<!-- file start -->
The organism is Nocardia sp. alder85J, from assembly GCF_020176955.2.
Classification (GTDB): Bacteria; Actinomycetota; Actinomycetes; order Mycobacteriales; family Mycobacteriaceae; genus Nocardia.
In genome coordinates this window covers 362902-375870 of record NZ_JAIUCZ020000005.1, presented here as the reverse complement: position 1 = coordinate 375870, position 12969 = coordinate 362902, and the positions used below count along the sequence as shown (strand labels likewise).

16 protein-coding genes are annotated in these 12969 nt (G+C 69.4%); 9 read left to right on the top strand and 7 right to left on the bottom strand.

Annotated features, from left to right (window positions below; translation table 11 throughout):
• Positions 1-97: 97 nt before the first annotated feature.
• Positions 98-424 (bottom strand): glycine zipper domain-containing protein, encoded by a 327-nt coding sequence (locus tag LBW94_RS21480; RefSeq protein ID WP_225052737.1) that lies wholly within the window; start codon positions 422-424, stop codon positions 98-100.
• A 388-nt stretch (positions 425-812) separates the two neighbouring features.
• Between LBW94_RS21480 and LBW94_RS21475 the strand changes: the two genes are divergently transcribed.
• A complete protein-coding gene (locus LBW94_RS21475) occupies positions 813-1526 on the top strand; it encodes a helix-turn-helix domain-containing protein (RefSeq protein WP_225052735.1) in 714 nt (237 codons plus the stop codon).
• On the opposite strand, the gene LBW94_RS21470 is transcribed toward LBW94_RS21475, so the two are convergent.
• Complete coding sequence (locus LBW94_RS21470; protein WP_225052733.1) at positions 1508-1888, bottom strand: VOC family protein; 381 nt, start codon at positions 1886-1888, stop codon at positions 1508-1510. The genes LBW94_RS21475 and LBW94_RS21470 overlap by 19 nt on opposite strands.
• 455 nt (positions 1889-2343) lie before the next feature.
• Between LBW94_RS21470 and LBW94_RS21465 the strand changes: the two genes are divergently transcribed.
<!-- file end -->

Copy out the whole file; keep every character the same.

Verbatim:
The organism is Nocardia sp. alder85J, from assembly GCF_020176955.2.
Classification (GTDB): Bacteria; Actinomycetota; Actinomycetes; order Mycobacteriales; family Mycobacteriaceae; genus Nocardia.
In genome coordinates this window covers 362902-375870 of record NZ_JAIUCZ020000005.1, presented here as the reverse complement: position 1 = coordinate 375870, position 12969 = coordinate 362902, and the positions used below count along the sequence as shown (strand labels likewise).

16 protein-coding genes are annotated in these 12969 nt (G+C 69.4%); 9 read left to right on the top strand and 7 right to left on the bottom strand.

Annotated features, from left to right (window positions below; translation table 11 throughout):
• Positions 1-97: 97 nt before the first annotated feature.
• Positions 98-424 (bottom strand): glycine zipper domain-containing protein, encoded by a 327-nt coding sequence (locus tag LBW94_RS21480; RefSeq protein ID WP_225052737.1) that lies wholly within the window; start codon positions 422-424, stop codon positions 98-100.
• A 388-nt stretch (positions 425-812) separates the two neighbouring features.
• Between LBW94_RS21480 and LBW94_RS21475 the strand changes: the two genes are divergently transcribed.
• A complete protein-coding gene (locus LBW94_RS21475) occupies positions 813-1526 on the top strand; it encodes a helix-turn-helix domain-containing protein (RefSeq protein WP_225052735.1) in 714 nt (237 codons plus the stop codon).
• On the opposite strand, the gene LBW94_RS21470 is transcribed toward LBW94_RS21475, so the two are convergent.
• Complete coding sequence (locus LBW94_RS21470; protein WP_225052733.1) at positions 1508-1888, bottom strand: VOC family protein; 381 nt, start codon at positions 1886-1888, stop codon at positions 1508-1510. The genes LBW94_RS21475 and LBW94_RS21470 overlap by 19 nt on opposite strands.
• 455 nt (positions 1889-2343) lie before the next feature.
• Between LBW94_RS21470 and LBW94_RS21465 the strand changes: the two genes are divergently transcribed.